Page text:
[0005] In transmitting data (hereinafter, referred to as multicast data) through multicast, the amounts of data that each one of the receiving apparatuses can receive through a network per unit time, that is, the data rates of the receiving apparatuses, may be different. Here, when a transmitting apparatus transmits data at a fixed data rate, the transmitting apparatus must transmit data at the lowest data rate among the data rates of the receiving apparatuses so that all of the receiving apparatuses are able to receive the data. If the transmission data rate is increased, receiving apparatuses having a lower data rate than the transmission data rate cannot receive data transmitted from the transmitting apparatus.

[0006] In order to overcome this problem, there has been proposed a method of dividing multicast data into several streams, transmitting only some of the streams to receiving apparatuses having a lower data rate than a transmission data rate, and transmitting all of the streams to receiving apparatuses having a higher data rate than the transmission data rate. In order to effectively perform this method, a part of the data (i.e., basic data, like video or audio data) needs to include basic information, which can provide original data of low quality, and the remaining part of the data (i.e., additional data) may include more detailed information to be added to the basic data so that original data of high quality can be provided. Such a data structure is defined as being scalable. Motion Pictures Experts Group 4 (MPEG4) is a representative coding method using such scalability.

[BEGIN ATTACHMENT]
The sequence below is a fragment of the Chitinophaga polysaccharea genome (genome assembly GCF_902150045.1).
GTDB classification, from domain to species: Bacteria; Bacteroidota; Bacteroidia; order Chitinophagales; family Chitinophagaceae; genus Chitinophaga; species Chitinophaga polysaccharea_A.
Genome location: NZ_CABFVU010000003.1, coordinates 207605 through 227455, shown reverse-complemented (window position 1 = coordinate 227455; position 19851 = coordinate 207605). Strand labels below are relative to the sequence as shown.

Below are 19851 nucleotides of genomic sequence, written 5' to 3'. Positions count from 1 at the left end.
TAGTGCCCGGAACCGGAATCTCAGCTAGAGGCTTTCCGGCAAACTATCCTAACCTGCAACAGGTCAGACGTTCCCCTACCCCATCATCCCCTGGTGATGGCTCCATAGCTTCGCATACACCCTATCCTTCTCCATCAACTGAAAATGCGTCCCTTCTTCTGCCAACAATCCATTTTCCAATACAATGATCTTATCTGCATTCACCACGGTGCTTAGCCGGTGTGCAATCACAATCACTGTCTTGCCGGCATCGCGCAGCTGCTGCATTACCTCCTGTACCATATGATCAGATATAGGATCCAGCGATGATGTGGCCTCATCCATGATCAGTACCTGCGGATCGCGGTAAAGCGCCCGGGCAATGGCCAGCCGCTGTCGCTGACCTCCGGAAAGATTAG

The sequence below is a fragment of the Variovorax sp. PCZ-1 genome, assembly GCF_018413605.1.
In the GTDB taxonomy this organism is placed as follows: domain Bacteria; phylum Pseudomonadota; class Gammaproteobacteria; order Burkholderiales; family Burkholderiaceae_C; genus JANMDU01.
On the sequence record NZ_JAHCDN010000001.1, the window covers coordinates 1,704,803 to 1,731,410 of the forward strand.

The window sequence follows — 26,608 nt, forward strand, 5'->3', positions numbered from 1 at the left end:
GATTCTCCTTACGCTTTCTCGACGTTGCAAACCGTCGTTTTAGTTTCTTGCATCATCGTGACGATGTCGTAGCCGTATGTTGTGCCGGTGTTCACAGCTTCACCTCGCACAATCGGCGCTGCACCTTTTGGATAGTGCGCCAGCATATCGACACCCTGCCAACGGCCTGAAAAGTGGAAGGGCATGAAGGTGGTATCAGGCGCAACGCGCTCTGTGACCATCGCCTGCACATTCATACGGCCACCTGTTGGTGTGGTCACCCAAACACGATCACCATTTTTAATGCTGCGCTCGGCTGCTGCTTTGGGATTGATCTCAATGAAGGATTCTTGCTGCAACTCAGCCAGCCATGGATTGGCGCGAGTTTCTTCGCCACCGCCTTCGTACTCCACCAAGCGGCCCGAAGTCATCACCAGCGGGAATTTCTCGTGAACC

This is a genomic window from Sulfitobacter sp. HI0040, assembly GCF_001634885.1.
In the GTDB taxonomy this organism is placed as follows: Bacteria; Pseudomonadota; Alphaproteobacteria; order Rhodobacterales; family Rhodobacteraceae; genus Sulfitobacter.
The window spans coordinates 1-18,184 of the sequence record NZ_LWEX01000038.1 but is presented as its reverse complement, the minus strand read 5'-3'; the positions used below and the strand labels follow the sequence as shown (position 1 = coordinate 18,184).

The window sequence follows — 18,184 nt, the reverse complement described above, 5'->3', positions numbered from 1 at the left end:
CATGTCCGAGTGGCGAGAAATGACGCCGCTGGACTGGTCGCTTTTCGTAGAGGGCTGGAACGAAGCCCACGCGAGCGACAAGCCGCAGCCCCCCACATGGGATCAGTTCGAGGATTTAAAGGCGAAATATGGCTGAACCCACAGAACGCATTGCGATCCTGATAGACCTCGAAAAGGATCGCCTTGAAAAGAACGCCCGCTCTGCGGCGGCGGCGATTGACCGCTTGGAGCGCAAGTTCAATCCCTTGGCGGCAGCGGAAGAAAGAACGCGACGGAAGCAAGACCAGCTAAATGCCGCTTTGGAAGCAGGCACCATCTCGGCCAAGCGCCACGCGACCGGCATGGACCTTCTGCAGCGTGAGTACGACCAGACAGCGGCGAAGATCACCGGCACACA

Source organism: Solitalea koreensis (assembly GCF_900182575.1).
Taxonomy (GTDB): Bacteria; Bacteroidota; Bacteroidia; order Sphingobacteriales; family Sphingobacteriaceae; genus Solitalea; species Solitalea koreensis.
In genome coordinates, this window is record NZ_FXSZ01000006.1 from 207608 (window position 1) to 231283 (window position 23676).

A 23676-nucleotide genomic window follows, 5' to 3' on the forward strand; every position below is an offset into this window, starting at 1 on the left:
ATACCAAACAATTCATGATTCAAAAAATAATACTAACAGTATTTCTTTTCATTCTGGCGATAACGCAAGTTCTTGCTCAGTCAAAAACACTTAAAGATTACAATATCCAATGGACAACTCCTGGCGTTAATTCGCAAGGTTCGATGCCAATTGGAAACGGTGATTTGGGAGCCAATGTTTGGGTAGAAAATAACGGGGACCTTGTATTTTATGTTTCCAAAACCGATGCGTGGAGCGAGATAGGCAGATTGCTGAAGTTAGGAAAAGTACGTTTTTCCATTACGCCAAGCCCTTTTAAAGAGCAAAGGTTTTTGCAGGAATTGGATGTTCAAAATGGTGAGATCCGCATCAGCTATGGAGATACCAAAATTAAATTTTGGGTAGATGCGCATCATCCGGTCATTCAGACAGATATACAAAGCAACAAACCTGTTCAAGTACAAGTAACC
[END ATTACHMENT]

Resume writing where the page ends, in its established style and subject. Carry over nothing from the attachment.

[0007] Unbalanced modulation is a scheme for transmitting multicast data having a scalable data structure in a wireless transmitting system. Representative unbalanced modulation schemes include Unbalanced Quadrature Phase Shift Keying (UQPSK) and Unbalanced Quadrature Amplitude Modulation (UQAM). These schemes are the same when a single signal element has two bits, and thus only UQPSK will be described below with reference to the attached drawings.

[0008]FIG. 1A illustrates a block diagram of a communication system using UQPSK. Referring to FIG. 1A, a communication system using UQPSK includes a transmitting apparatus 100 and a receiving apparatus 110. For clarity of the description, a communication channel 120 is illustrated in FIG. 1A.